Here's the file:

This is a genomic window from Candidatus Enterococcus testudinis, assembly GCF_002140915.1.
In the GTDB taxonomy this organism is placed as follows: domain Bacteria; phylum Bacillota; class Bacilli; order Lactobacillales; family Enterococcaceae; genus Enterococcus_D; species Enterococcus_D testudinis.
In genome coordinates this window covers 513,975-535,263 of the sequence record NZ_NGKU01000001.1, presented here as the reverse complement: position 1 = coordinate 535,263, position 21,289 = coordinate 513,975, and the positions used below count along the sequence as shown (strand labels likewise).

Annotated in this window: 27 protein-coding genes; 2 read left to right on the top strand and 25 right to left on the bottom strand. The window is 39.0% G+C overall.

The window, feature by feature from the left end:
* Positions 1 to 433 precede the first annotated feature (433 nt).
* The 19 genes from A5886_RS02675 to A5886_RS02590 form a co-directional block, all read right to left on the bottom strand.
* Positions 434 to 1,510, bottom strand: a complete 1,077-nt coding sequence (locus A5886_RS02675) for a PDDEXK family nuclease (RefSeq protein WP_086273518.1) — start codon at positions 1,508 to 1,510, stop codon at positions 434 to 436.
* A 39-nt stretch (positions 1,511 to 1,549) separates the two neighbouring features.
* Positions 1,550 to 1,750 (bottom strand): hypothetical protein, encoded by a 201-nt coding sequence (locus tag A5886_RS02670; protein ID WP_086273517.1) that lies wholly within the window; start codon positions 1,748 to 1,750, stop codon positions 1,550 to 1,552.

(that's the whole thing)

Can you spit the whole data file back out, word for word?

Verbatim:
This is a genomic window from Candidatus Enterococcus testudinis, assembly GCF_002140915.1.
In the GTDB taxonomy this organism is placed as follows: domain Bacteria; phylum Bacillota; class Bacilli; order Lactobacillales; family Enterococcaceae; genus Enterococcus_D; species Enterococcus_D testudinis.
In genome coordinates this window covers 513,975-535,263 of the sequence record NZ_NGKU01000001.1, presented here as the reverse complement: position 1 = coordinate 535,263, position 21,289 = coordinate 513,975, and the positions used below count along the sequence as shown (strand labels likewise).

Annotated in this window: 27 protein-coding genes; 2 read left to right on the top strand and 25 right to left on the bottom strand. The window is 39.0% G+C overall.

The window, feature by feature from the left end:
* Positions 1 to 433 precede the first annotated feature (433 nt).
* The 19 genes from A5886_RS02675 to A5886_RS02590 form a co-directional block, all read right to left on the bottom strand.
* Positions 434 to 1,510, bottom strand: a complete 1,077-nt coding sequence (locus A5886_RS02675) for a PDDEXK family nuclease (RefSeq protein WP_086273518.1) — start codon at positions 1,508 to 1,510, stop codon at positions 434 to 436.
* A 39-nt stretch (positions 1,511 to 1,549) separates the two neighbouring features.
* Positions 1,550 to 1,750 (bottom strand): hypothetical protein, encoded by a 201-nt coding sequence (locus tag A5886_RS02670; protein ID WP_086273517.1) that lies wholly within the window; start codon positions 1,748 to 1,750, stop codon positions 1,550 to 1,552.